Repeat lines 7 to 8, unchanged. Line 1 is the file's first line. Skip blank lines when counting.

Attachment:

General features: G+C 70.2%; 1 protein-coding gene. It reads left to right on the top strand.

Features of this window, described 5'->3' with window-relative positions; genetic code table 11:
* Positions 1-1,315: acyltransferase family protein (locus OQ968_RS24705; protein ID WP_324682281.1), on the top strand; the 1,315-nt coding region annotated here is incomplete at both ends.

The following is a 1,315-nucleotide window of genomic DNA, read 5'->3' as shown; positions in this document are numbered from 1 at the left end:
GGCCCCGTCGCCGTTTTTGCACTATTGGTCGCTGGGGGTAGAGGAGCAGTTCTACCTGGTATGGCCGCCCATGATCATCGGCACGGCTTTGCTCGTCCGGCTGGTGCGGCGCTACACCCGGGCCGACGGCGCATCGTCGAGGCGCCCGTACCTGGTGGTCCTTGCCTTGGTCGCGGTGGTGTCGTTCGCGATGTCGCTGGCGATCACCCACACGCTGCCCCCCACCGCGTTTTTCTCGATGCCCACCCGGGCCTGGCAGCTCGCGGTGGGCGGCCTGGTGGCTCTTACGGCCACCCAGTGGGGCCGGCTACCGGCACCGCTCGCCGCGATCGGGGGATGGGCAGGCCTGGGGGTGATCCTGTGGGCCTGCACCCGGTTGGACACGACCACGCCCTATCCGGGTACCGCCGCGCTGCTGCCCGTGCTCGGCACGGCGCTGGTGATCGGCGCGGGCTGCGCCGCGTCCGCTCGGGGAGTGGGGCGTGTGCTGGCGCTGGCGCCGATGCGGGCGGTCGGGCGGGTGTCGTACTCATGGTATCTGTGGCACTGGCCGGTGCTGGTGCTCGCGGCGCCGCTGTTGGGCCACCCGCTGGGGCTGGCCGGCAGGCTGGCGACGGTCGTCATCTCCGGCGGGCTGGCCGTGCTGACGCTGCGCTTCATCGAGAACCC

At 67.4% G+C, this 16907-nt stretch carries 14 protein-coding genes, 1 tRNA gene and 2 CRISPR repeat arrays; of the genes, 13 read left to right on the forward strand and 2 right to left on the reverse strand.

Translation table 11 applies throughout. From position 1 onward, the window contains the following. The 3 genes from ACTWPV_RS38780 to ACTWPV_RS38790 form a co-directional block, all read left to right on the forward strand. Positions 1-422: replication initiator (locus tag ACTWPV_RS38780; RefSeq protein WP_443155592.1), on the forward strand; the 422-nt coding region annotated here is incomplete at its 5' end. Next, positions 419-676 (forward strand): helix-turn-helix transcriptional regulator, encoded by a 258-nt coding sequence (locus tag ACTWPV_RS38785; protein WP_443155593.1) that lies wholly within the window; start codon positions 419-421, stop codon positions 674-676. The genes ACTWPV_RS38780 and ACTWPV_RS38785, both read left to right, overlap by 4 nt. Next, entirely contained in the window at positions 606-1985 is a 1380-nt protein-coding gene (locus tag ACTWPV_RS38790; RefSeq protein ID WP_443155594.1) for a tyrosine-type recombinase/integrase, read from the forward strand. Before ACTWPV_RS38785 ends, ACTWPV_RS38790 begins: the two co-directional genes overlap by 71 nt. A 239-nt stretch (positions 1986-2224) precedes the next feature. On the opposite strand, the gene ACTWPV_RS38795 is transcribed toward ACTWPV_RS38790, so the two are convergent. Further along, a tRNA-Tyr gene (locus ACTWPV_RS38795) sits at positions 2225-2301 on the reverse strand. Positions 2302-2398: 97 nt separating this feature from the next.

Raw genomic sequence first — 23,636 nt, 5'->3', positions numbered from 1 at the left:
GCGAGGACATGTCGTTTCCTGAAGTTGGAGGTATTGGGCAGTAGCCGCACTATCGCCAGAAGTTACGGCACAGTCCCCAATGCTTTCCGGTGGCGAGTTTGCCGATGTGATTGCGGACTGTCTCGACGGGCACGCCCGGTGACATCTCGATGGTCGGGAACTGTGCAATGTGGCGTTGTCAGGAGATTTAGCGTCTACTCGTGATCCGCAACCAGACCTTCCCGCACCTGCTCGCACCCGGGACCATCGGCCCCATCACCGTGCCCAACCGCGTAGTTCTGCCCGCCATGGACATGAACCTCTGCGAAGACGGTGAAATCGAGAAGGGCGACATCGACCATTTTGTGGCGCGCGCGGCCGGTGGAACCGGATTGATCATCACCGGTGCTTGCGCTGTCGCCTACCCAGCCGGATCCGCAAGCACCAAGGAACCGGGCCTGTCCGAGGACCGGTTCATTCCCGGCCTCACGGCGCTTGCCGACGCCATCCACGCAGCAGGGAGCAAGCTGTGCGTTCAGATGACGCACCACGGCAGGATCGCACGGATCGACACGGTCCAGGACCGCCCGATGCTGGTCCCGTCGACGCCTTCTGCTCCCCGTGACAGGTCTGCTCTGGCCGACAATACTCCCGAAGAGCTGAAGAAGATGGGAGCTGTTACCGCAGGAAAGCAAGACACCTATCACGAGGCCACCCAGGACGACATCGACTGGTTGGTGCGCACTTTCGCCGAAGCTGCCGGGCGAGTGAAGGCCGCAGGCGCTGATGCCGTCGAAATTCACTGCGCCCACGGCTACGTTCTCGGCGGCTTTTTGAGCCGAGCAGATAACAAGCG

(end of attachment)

Translation table 11 applies throughout. From position 1 onward, the window contains the following. The 3 genes from ACTWPV_RS38780 to ACTWPV_RS38790 form a co-directional block, all read left to right on the forward strand. Positions 1-422: replication initiator (locus tag ACTWPV_RS38780; RefSeq protein WP_443155592.1), on the forward strand; the 422-nt coding region annotated here is incomplete at its 5' end. Next, positions 419-676 (forward strand): helix-turn-helix transcriptional regulator, encoded by a 258-nt coding sequence (locus tag ACTWPV_RS38785; protein WP_443155593.1) that lies wholly within the window; start codon positions 419-421, stop codon positions 674-676. The genes ACTWPV_RS38780 and ACTWPV_RS38785, both read left to right, overlap by 4 nt. Next, entirely contained in the window at positions 606-1985 is a 1380-nt protein-coding gene (locus tag ACTWPV_RS38790; RefSeq protein ID WP_443155594.1) for a tyrosine-type recombinase/integrase, read from the forward strand. Before ACTWPV_RS38785 ends, ACTWPV_RS38790 begins: the two co-directional genes overlap by 71 nt. A 239-nt stretch (positions 1986-2224) precedes the next feature. On the opposite strand, the gene ACTWPV_RS38795 is transcribed toward ACTWPV_RS38790, so the two are convergent. Further along, a tRNA-Tyr gene (locus ACTWPV_RS38795) sits at positions 2225-2301 on the reverse strand. Positions 2302-2398: 97 nt separating this feature from the next.

Raw genomic sequence first — 23,636 nt, 5'->3', positions numbered from 1 at the left: